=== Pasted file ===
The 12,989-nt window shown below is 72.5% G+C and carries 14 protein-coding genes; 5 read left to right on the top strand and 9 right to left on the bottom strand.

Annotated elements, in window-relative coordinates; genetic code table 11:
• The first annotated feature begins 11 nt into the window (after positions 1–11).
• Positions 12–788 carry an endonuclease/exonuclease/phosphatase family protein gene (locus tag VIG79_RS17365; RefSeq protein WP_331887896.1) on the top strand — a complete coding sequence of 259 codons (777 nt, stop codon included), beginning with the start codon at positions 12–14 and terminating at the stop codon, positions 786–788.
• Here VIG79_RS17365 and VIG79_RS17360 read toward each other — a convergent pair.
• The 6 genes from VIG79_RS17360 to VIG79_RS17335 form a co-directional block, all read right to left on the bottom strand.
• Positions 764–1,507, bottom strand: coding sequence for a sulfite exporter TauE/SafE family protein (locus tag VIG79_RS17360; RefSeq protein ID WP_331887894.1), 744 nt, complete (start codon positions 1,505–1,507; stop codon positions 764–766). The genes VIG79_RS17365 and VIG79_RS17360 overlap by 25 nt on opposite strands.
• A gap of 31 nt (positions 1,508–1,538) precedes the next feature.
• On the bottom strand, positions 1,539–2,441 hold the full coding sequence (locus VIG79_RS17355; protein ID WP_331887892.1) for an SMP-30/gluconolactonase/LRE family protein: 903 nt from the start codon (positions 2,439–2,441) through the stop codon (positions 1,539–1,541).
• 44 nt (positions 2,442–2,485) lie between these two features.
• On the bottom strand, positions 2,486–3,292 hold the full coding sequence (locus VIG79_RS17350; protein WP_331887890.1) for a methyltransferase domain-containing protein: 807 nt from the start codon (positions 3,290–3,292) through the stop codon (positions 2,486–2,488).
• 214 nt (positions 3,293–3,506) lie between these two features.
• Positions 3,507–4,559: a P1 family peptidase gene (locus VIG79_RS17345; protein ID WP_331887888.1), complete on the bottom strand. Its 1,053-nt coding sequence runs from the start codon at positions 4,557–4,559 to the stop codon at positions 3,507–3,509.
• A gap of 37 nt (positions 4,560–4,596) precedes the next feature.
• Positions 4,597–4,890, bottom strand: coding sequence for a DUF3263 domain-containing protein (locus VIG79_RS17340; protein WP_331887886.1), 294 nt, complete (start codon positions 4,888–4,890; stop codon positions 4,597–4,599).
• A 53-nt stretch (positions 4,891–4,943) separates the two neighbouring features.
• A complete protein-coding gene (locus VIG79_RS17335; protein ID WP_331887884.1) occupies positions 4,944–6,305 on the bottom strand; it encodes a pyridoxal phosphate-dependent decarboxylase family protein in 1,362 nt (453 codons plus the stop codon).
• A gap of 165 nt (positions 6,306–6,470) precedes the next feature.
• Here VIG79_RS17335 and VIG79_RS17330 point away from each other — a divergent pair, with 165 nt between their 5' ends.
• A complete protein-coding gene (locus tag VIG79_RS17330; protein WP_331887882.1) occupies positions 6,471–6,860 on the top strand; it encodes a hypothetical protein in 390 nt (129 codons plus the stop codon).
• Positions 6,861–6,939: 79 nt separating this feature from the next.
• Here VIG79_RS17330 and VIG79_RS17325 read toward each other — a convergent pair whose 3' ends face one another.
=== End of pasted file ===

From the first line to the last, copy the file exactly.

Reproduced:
The 12,989-nt window shown below is 72.5% G+C and carries 14 protein-coding genes; 5 read left to right on the top strand and 9 right to left on the bottom strand.

Annotated elements, in window-relative coordinates; genetic code table 11:
• The first annotated feature begins 11 nt into the window (after positions 1–11).
• Positions 12–788 carry an endonuclease/exonuclease/phosphatase family protein gene (locus tag VIG79_RS17365; RefSeq protein WP_331887896.1) on the top strand — a complete coding sequence of 259 codons (777 nt, stop codon included), beginning with the start codon at positions 12–14 and terminating at the stop codon, positions 786–788.
• Here VIG79_RS17365 and VIG79_RS17360 read toward each other — a convergent pair.
• The 6 genes from VIG79_RS17360 to VIG79_RS17335 form a co-directional block, all read right to left on the bottom strand.
• Positions 764–1,507, bottom strand: coding sequence for a sulfite exporter TauE/SafE family protein (locus tag VIG79_RS17360; RefSeq protein ID WP_331887894.1), 744 nt, complete (start codon positions 1,505–1,507; stop codon positions 764–766). The genes VIG79_RS17365 and VIG79_RS17360 overlap by 25 nt on opposite strands.
• A gap of 31 nt (positions 1,508–1,538) precedes the next feature.
• On the bottom strand, positions 1,539–2,441 hold the full coding sequence (locus VIG79_RS17355; protein ID WP_331887892.1) for an SMP-30/gluconolactonase/LRE family protein: 903 nt from the start codon (positions 2,439–2,441) through the stop codon (positions 1,539–1,541).
• 44 nt (positions 2,442–2,485) lie between these two features.
• On the bottom strand, positions 2,486–3,292 hold the full coding sequence (locus VIG79_RS17350; protein WP_331887890.1) for a methyltransferase domain-containing protein: 807 nt from the start codon (positions 3,290–3,292) through the stop codon (positions 2,486–2,488).
• 214 nt (positions 3,293–3,506) lie between these two features.
• Positions 3,507–4,559: a P1 family peptidase gene (locus VIG79_RS17345; protein ID WP_331887888.1), complete on the bottom strand. Its 1,053-nt coding sequence runs from the start codon at positions 4,557–4,559 to the stop codon at positions 3,507–3,509.
• A gap of 37 nt (positions 4,560–4,596) precedes the next feature.
• Positions 4,597–4,890, bottom strand: coding sequence for a DUF3263 domain-containing protein (locus VIG79_RS17340; protein WP_331887886.1), 294 nt, complete (start codon positions 4,888–4,890; stop codon positions 4,597–4,599).
• A 53-nt stretch (positions 4,891–4,943) separates the two neighbouring features.
• A complete protein-coding gene (locus VIG79_RS17335; protein ID WP_331887884.1) occupies positions 4,944–6,305 on the bottom strand; it encodes a pyridoxal phosphate-dependent decarboxylase family protein in 1,362 nt (453 codons plus the stop codon).
• A gap of 165 nt (positions 6,306–6,470) precedes the next feature.
• Here VIG79_RS17335 and VIG79_RS17330 point away from each other — a divergent pair, with 165 nt between their 5' ends.
• A complete protein-coding gene (locus tag VIG79_RS17330; protein WP_331887882.1) occupies positions 6,471–6,860 on the top strand; it encodes a hypothetical protein in 390 nt (129 codons plus the stop codon).
• Positions 6,861–6,939: 79 nt separating this feature from the next.
• Here VIG79_RS17330 and VIG79_RS17325 read toward each other — a convergent pair whose 3' ends face one another.